a Clinic for Internal Medicine, Regionalspital Emmental, Burgdorf, Switzerland
b Institute for Infectious Diseases, University of Bern, Switzerland
PRINCIPLES: Unnecessary treatment of asymptomatic bacteriuria and overuse of urinary catheters in hospitals are of concern regarding antimicrobial resistance and patient safety, respectively. We investigated the effectiveness of a multifaceted intervention in reducing urinary catheter use and unnecessary prescription of antibiotics for asymptomatic bacteriuria in hospitalised patients in a clinic for internal medicine.
METHODS: Data were collected retrospectively from all inpatients during a 3-month period both before and after a multifaceted intervention from the Clinic for Internal Medicine of our secondary care hospital. The intervention consisted of implementation of guidelines, establishment of a standard for urinary catheter management, introduction of restricted orders and a reminder of indwelling catheters, as well as lectures and internet-based learning focusing on asymptomatic bacteriuria.
RESULTS: The incidence rate of urinary catheter days decreased significantly from 27 to 17 catheter days per 100 patient days (incidence rate ratio 0.61, 95% confidence interval 0.57–0.67). The incidence rate of unnecessary antibiotic treatment days for asymptomatic bacteriuria dropped significantly from 22 to 10 treatment days per 1,000 patient days (incidence rate ratio 0.46, 95% confidence interval 0.33–0.63).
CONCLUSIONS: A multifaceted intervention was effective in reducing both urinary catheter days and inappropriate antibiotic use for asymptomatic bacteriuria.
Key words: urinary tract infection; asymptomatic bacteriuria; antibiotic stewardship; urinary catheter; intervention study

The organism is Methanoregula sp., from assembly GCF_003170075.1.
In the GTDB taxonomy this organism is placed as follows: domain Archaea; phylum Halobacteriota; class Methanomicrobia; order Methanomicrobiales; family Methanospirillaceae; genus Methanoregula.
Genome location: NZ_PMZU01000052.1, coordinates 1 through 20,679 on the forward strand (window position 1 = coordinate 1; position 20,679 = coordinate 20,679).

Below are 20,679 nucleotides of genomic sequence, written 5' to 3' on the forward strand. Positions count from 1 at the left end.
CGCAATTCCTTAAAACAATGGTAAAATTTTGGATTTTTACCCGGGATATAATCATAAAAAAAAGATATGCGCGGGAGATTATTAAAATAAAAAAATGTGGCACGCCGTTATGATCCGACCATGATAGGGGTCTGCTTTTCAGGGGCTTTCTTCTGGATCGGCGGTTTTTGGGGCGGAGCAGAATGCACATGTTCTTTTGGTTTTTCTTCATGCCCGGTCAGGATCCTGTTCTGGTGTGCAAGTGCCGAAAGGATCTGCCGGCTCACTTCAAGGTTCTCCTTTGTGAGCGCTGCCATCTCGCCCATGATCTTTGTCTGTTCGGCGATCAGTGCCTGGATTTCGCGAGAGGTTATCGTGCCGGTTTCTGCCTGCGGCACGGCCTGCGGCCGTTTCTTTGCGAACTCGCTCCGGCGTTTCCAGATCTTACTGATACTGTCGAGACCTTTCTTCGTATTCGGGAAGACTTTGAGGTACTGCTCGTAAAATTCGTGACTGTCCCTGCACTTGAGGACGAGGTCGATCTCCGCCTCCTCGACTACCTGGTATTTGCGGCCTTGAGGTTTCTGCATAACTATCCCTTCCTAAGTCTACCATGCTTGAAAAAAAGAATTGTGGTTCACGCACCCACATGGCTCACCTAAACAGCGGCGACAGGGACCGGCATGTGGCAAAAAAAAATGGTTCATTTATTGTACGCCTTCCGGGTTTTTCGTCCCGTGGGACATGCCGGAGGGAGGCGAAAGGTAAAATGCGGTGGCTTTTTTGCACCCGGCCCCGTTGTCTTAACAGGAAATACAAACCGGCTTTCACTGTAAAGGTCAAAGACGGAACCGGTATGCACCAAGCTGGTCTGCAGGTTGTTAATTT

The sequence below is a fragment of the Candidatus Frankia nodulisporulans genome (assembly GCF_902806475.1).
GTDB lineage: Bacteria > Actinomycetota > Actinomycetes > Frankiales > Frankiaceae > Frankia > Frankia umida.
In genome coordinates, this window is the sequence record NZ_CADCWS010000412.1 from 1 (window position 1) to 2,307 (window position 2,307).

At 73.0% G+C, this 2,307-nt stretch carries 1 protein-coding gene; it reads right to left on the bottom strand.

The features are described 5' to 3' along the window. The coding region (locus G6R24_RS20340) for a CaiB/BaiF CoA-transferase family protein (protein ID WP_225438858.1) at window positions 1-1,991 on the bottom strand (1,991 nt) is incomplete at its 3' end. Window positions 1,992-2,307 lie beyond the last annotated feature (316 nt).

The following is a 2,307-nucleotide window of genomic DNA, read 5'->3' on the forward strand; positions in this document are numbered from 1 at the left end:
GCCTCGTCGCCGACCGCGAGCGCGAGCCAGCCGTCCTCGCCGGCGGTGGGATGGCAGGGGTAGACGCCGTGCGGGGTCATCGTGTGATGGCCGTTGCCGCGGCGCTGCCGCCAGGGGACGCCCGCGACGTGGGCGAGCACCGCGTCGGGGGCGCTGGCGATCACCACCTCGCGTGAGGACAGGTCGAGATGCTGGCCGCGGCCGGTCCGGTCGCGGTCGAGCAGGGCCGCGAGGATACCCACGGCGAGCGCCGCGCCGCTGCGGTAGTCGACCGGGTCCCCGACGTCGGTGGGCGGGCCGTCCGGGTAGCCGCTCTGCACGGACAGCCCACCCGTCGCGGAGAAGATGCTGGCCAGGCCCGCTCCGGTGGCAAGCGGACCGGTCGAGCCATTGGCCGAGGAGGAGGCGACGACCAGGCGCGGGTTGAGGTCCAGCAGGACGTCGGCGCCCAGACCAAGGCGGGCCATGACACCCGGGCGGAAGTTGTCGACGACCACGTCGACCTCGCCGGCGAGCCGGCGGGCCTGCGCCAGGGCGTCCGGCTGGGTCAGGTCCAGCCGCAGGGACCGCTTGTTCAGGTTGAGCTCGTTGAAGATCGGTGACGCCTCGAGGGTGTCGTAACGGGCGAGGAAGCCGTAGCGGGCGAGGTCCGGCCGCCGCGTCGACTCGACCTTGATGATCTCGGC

Urinary tract infections (UTIs) are the most frequent nosocomial infections in acute care hospitals [1, 2]. Though UTIs may be less important than other infections in terms of extra length of stay, costs, morbidity and mortality , consequences of antibiotic therapies for UTIs, such as adverse drug reactions, resistance selection and disease associated with Clostridium difficile, may be underestimated. Moreover, UTIs may be the most preventable healthcare associated infections .
Urinary catheters (UCs) represent the most important risk factor for the development of bacteriuria in hospitalised patients and for symptomatic nosocomial UTIs . They are overused owing to inadvertency and lack of knowledge, and for convenience [5–7]. The rate of acquisition of bacteriuria in a catheterised bladder is approximately 3% to 8% per catheter day .
Despite ample evidence for, and broad consensus on, the futility of antibiotic therapy for asymptomatic bacteriuria (ASB), physicians tend to prescribe antibiotics for ASB because of lack of knowledge and misconceptions [5, 8]. In many elderly patients, physicians face difficulty in discriminating symptomatic UTI from the concurrent presence of bacteriuria and chronic urogenital complaints . Given the increasing proportion of elderly patients, this source of overtreatment of bacteriuria may become more important.
Both UCs and antibiotics used for UTIs (quinolones, third-generation cephalosporins, trimethoprim-sulfamethoxazole) are risk factors for infection with, and carriage of, Enterobacteriaceae producing extended-spectrum beta-lactamase (ESBL), an increasing concern in European hospitals .
These considerations prompted us to undertake a quality improvement initiative aiming to reduce antibiotic treatment days for UTIs and UC days.
The study was undertaken in the Clinic for Internal Medicine of a teaching hospital, at two separate sites, hereafter called Centre A and Centre B: Centre A has 50 beds and a 6-bed interdisciplinary intensive care unit, Centre B has 25 usual-care and 4 intermediate-care beds. Overall, 25 physicians in Centre A and 12 physicians in Centre B were in charge of the patients included in the study. The study was conducted within the hospital hygiene and infection prevention framework and had a before-and-after study design. All inpatients discharged from August 1st 2009 to October 31st 2009, inclusive, were included in a baseline assessment. After a multifaceted intervention, all inpatients discharged during the equivalent 3-month period in 2010 were included in the follow-up assessment. As our study was part of the quality improvement process in hospital hygiene and did not directly affect individual patient management, it was deemed exempt from a formal scrutiny by the institutional review board.